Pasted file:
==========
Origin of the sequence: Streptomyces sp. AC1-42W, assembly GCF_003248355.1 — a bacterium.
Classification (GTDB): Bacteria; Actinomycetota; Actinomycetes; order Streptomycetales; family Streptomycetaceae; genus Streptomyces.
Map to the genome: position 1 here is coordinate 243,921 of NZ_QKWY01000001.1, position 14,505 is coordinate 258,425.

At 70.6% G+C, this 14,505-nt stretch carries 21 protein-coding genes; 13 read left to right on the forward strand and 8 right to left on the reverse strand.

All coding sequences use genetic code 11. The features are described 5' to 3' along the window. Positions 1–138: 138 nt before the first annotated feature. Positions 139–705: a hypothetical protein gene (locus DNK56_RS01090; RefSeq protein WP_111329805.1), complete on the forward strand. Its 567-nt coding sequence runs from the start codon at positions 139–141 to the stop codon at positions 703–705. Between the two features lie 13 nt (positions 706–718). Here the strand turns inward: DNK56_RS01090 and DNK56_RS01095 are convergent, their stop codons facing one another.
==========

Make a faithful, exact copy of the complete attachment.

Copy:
Origin of the sequence: Streptomyces sp. AC1-42W, assembly GCF_003248355.1 — a bacterium.
Classification (GTDB): Bacteria; Actinomycetota; Actinomycetes; order Streptomycetales; family Streptomycetaceae; genus Streptomyces.
Map to the genome: position 1 here is coordinate 243,921 of NZ_QKWY01000001.1, position 14,505 is coordinate 258,425.

At 70.6% G+C, this 14,505-nt stretch carries 21 protein-coding genes; 13 read left to right on the forward strand and 8 right to left on the reverse strand.

All coding sequences use genetic code 11. The features are described 5' to 3' along the window. Positions 1–138: 138 nt before the first annotated feature. Positions 139–705: a hypothetical protein gene (locus DNK56_RS01090; RefSeq protein WP_111329805.1), complete on the forward strand. Its 567-nt coding sequence runs from the start codon at positions 139–141 to the stop codon at positions 703–705. Between the two features lie 13 nt (positions 706–718). Here the strand turns inward: DNK56_RS01090 and DNK56_RS01095 are convergent, their stop codons facing one another.